4 Twitter Hacks and Tricks Everyone Should Be Using to Maximize Efficiency

Twitter can be daunting. So many people to follow, so many 140-character tweets updating by the second in real time. That's where Twitter hacks like lists and hashtags come in — to make a Twitter pro out of anyone. 

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Lists: Lists is one of Twitter's most efficient features. It allows users to organize the accounts they follow into separate lists that operate as sub-Twitter feeds. For example, users can add all the celebrities they follow to a list titled "celebrities" or all the news organizations they follow to a list titled "news." 

Users can also subscribe to other people's public lists by finding the "Lists" tab on their profile and clicking on whichever lists they'd like to follow. 

Source: Mic/Twitter

Hashtags: #Hashtag often. Whereas hashtags can be obnoxious and virtually pointless on other social media platforms, they've been proven to double engagement on Twitter. Hashtags can help connect you to a conversation that's happening outside your direct social realm.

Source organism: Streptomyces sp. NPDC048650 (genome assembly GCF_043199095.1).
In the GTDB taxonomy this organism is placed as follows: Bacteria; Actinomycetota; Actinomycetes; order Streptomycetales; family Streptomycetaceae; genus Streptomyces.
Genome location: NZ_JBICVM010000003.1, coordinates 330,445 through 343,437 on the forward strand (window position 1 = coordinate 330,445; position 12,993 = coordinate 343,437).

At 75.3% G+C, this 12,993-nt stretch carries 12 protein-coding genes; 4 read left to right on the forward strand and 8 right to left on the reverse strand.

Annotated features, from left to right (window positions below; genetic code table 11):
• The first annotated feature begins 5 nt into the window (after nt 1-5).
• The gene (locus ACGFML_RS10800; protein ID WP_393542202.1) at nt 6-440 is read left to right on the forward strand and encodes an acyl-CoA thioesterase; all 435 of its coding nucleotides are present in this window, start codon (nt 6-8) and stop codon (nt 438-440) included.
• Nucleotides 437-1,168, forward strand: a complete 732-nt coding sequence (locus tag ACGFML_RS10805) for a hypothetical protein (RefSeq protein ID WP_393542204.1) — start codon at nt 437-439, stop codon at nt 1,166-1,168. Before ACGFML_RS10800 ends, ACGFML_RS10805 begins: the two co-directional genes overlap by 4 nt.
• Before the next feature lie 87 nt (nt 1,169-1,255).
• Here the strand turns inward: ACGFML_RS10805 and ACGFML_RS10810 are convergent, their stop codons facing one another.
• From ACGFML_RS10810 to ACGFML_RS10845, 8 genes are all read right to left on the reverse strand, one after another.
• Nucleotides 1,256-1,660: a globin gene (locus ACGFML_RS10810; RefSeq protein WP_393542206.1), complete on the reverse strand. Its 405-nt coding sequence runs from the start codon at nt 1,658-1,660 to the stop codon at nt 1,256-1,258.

Bonus tip: Put hashtags in your bio to gain traction on Twitter. There's a greater chance users will be directed to your site if there are searchable hashtags in your bio, according to digital intelligence agency CommsAxis.

Keyboard shortcuts: Twitter has a set of keyboard shortcuts that can help streamline activities like navigating through timelines, tweeting, retweeting, checking notifications and more. 

Here they are:

Source: Twitter

Tweetdeck

Tweetdeck is an external site that basically serves as a Twitter-organizing miracle. It allows users to organize Twitter feeds by not only lists but also searches. Furthermore, users can tailor searches in several advances ways, like tweets including a specific hashtag only from verified accounts that got at least two favorites and 3 retweets. 

Bonus tip: Scheduling tweets on Tweetdeck. Users can write out a tweet and set a publish time. 

Source: Mic/Tweetdeck

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Jessica Eggert

Jessica is a staff writer at Mic, covering breaking news. She is based in New York and can be reached at jessica@mic.com.

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